If you have an ACS member number, please enter it here so we can link this account to your membership. (optional)

ACS values your privacy. By submitting your information, you are gaining access to C&EN and subscribing to our weekly newsletter. We use the information you provide to make your reading experience better, and we will never sell your data to third party members.


Lab Safety

Reactions: Peer keeping should accompany near-miss reporting

May 26, 2022 | A version of this story appeared in Volume 100, Issue 19


Letters to the editor

Implementing a near-miss program in academia (C&EN, May 2, 2022, page 17) is indeed an essential part of an overall effective safety program. The development of near-miss reporting tools such as SCAN (Safety Concerns and Near Misses) and UCAIR (UChicago Accident/Incident Reporting) look to greatly facilitate reporting, which otherwise many are tempted to avoid if it is regarded as time consuming and complicated. Often a simple picture can be sufficient to clearly indicate a potential hazard.

What is also important to realize is that many near misses can require immediate corrective action in the form of active peer keeping. Safety peer keeping, often an awkward and challenging process, can stop a near miss from turning into a serious potential injury or life-threatening incident. Peer keeping is the process of attentively observing and tactfully responding to an action or condition that can impact one’s safety or the safety of coworkers. For example, vapor-releasing procedures that should be done in a hood, mouth pipetting a liquid, and manually moving a gas cylinder are just a few of the common safety violations that require both near-miss reporting and immediate peer keeping. Unfortunately, there are many obstacles to effective peer keeping in both academia and industry. Perhaps the most serious is the ability to peer keep those in a position of authority. A best-in-class safety program includes a peer-keeping practice that allows a lab technician to stop a company CEO from entering a lab without lab glasses, or where a lab manager is encouraged to verify that staff from another group, working in the manager’s lab, have read and understood the material safety data sheet for the chemicals about to be used.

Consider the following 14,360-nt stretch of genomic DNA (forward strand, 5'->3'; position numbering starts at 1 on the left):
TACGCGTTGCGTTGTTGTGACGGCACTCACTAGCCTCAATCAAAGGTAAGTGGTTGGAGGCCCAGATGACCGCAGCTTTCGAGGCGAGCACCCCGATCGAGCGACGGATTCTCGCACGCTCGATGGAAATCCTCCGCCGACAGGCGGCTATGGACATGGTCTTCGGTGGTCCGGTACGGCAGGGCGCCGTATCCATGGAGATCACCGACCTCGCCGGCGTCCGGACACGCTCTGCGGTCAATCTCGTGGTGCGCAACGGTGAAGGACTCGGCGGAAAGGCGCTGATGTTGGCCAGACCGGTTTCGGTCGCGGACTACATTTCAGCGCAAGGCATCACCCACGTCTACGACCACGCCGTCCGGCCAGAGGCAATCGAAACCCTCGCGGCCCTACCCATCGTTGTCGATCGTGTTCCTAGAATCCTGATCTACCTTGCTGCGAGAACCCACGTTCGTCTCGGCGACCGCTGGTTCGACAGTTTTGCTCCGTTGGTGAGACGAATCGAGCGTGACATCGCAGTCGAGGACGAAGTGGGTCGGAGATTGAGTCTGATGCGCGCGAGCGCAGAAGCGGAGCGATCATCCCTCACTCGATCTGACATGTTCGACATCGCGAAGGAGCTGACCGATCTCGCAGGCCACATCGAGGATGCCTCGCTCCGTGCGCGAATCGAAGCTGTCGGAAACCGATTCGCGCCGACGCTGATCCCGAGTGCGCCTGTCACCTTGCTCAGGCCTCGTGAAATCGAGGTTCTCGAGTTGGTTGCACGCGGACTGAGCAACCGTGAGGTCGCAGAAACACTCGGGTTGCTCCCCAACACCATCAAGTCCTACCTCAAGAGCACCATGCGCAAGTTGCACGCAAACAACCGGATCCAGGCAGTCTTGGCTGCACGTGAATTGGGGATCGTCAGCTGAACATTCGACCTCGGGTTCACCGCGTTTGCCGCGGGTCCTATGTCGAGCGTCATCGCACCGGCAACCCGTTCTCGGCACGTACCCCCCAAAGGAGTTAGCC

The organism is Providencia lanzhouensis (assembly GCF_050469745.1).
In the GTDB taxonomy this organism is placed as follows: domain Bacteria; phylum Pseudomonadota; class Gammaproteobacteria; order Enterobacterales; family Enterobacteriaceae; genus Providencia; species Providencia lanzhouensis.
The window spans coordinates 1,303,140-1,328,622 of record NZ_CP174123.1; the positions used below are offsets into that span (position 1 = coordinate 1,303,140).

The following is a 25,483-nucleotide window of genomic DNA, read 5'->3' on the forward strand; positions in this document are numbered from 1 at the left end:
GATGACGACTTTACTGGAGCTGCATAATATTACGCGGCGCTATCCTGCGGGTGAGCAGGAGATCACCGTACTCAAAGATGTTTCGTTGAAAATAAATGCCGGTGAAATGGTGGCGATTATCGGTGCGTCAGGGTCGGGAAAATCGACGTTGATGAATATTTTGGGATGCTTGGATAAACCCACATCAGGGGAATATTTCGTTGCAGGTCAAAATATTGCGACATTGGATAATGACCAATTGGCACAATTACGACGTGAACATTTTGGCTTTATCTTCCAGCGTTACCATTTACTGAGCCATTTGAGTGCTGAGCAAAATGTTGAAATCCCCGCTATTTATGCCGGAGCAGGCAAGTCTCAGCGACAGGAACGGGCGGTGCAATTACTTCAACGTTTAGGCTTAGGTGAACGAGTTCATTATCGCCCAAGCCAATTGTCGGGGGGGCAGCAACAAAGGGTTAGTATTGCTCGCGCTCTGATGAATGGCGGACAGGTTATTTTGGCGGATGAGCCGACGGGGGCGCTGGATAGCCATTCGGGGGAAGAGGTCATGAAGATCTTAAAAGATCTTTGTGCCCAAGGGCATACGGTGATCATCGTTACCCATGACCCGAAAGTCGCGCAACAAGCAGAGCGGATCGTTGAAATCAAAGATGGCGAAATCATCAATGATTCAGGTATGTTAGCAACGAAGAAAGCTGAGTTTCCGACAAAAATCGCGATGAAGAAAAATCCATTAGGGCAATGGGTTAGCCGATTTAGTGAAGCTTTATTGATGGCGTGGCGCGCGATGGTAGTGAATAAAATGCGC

Effective peer keeping needs practice. For the various groups that I have managed in my 40-year industrial chemical research career, all members of the group at each monthly safety meeting had to share at least one peer-keeping event, whether from the lab or at home, to gain confidence and be comfortable in pointing out corrective guidance as well as how to react to the various possible responses from the person being peer kept.

Thus, while universities and other institutions are to be applauded for implementing near-miss reporting programs, I strongly urge connecting such reporting to a peer-keeping process so that the near miss in fact stays a near miss and not a personal injury or worse.

Ara A. Jeknavorian
Chelmsford, Massachusetts



This article has been sent to the following recipient:

Chemistry matters. Join us to get the news you need.